Sunday, August 20, 2017

Notes on Muguology

Muguruza was always going to happen.

The foot injury slowed down the Spaniard's path to stardom, and she did herself no favors with her tendency to become very negative and then "go off" in the middle of matches.

Photo by Leslie Billman
But even with all the muguing around on court, there was still the talent, and the poise, and that easy-to-watch fluidity that comes along once in a great while. When she won the French Open, it was hardly a surprise.

Nor was it a surprise that the obviously emotional Spaniard retreated somewhat after winning a major. We saw this reaction after Petra Kvitova won Wimbledon the first time. Once you win a major, you're a celebrity and once you're a celebrity, your life changes, and adjustments must be made. This is especially true in an age when communication is widespread and rapid, and marketing is everything.

When Muguruza won Wimbledon, she created a startling WTA statistic: 50% of her titles were majors. And of the other 50%--two tournaments--only one was a premier event. She had become the ultimate "big stage" player. Would this odd pattern continue? The answer appears to be "no." Since winning in London, the Spanish star has looked more consistent and relaxed, and she has learned to embrace her stardom with a bit more ease. Also, she just won another tournament--a big one.

Muguruza is an unusual combination of poise and emotional fragility. Right now, the balance is tipped way over to the poise side, but it would be unrealistic to believe that it won't sometimes tip over to the other side. This is also perfectly fine. Muguruza made it clear this week that she's glad to own all of her emotions, and that doing so feels like the natural thing to do. It is, of course, and it was gratifying to hear her say this.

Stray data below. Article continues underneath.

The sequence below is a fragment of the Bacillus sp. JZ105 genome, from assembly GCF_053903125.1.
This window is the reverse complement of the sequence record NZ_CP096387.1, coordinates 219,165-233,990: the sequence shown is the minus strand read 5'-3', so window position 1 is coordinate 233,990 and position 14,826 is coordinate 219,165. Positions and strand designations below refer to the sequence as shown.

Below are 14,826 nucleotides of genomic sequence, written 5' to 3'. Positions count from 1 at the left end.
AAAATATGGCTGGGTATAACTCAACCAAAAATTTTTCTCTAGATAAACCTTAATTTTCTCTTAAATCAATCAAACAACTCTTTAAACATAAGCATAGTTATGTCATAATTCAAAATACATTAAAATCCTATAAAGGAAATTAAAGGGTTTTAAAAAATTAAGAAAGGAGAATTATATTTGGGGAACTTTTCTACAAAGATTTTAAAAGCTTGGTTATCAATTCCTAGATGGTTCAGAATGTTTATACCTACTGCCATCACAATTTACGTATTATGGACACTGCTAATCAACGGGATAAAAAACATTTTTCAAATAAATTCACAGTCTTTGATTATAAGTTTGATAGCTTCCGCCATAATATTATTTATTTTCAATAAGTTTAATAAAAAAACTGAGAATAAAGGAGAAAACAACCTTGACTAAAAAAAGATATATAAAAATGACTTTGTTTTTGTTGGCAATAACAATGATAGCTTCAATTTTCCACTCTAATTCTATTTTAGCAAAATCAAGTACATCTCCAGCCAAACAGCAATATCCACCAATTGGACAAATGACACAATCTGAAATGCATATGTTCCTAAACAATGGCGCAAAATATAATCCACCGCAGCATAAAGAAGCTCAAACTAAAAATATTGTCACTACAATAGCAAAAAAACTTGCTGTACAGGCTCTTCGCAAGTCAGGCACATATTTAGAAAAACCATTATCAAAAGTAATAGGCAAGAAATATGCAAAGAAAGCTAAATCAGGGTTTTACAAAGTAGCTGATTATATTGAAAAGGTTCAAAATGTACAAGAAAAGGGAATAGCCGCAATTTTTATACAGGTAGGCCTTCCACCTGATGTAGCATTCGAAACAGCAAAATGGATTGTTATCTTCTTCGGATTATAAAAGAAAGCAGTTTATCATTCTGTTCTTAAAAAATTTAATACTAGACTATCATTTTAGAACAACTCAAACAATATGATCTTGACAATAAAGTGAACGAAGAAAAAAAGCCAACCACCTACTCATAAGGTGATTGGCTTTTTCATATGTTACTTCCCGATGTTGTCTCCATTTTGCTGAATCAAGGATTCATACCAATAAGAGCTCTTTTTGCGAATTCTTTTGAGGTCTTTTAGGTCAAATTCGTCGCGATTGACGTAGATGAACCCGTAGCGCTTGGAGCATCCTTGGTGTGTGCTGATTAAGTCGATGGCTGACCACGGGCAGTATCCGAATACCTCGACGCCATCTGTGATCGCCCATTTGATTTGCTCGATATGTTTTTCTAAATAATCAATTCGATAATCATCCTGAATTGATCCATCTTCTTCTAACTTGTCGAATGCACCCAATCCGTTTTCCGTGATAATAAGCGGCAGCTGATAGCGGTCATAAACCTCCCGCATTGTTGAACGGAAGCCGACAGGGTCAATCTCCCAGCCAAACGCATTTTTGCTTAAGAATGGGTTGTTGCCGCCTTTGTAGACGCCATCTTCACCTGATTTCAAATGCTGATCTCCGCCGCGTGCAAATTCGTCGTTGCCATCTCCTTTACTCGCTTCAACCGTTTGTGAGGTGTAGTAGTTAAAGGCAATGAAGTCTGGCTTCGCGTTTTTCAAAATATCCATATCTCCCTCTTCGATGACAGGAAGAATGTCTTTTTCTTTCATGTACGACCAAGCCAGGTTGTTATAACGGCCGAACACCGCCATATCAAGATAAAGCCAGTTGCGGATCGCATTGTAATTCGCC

This week marked a turning point for Muguruza: She won her first tournament in the USA. Always before, she said, she entered the U.S. hard court season ready to play, but things just didn't go well for her. Now, she's the Cincinnati champion. Asked how long it took her to become comfortable during today's final, she immediately replied, "from the first moment." Muguruza had already saved three match points in two consecutive matches--perhaps the hard part was over for her.

A little over a year ago, I said that the Age of Mugu wasn't quite upon us (obviously, I thought--even then--that there would be such an era). But it appears to have arrived. This doesn't mean that she'll dominate--there are too many other really good players waiting for their moment, with Karolina Pliskova first in line. And one, Alona Ostapenko, has already sneaked in. But the Spaniard has already won two majors on two very different surfaces, and she possesses that je ne sais quoi that makes me look forward to what I think will be a notable career.


jwr said...

I might have said this before, but an in-form Muguruza is the closest we're likely to see to a pre-injury Sharapova (certainly closer than the post-injury Sharapova, who is still good enough to win an occasional major). There are nuanced differences, of course, but the relentless pressure she can put on opponents--any opponent--is strikingly similar. Be interesting to see how able she is to maintain that form over a long stretch. I'm certainly rooting for her!

Nondisposable Johnny

Diane said...

I agree, Johnny. And I do think we're in for a stretch of a more consistent Garbine :)

Unknown said...

Nearly three years ago when I first saw her game I too had big hopes for Muguruza. I even wrote about it

Now the H2H I am waiting for is Osaka/Muguruza. That will temper that Mugu factor.

Diane said...

It will be interesting!